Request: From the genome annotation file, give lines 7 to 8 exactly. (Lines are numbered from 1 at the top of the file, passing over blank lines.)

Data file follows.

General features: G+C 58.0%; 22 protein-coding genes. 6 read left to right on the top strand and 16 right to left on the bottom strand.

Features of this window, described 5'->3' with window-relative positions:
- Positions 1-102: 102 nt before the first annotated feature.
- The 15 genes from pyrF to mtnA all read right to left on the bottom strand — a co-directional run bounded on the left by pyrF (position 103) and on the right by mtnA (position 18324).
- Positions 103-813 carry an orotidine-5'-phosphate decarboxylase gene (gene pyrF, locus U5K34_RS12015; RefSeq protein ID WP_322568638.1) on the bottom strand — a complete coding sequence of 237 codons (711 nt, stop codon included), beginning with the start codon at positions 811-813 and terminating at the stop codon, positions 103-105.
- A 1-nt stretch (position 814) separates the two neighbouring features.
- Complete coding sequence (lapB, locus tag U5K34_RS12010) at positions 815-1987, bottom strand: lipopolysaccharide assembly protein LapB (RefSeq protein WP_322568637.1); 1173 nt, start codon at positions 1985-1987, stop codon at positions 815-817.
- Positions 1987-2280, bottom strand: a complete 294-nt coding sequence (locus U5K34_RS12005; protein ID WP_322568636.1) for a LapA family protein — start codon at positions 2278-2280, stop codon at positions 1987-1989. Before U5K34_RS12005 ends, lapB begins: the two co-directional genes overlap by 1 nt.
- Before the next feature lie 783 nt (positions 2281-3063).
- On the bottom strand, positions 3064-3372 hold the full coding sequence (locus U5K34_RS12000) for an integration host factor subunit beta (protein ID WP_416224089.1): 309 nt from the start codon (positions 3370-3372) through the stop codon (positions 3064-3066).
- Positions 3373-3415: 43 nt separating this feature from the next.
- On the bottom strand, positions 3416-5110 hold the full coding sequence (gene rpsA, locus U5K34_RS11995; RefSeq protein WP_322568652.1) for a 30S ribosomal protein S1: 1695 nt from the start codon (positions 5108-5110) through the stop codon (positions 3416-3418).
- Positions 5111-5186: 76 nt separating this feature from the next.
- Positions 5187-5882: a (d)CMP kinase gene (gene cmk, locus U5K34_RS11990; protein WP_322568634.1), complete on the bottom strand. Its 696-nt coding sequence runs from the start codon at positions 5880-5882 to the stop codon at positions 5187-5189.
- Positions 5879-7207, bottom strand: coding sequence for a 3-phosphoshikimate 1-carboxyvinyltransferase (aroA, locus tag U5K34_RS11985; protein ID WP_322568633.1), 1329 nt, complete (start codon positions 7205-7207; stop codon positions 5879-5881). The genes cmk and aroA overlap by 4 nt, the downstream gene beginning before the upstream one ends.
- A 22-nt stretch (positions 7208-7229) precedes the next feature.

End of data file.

- Complete coding sequence (lapB, locus tag U5K34_RS12010) at positions 815-1987, bottom strand: lipopolysaccharide assembly protein LapB (RefSeq protein WP_322568637.1); 1173 nt, start codon at positions 1985-1987, stop codon at positions 815-817.
- Positions 1987-2280, bottom strand: a complete 294-nt coding sequence (locus U5K34_RS12005; protein ID WP_322568636.1) for a LapA family protein — start codon at positions 2278-2280, stop codon at positions 1987-1989. Before U5K34_RS12005 ends, lapB begins: the two co-directional genes overlap by 1 nt.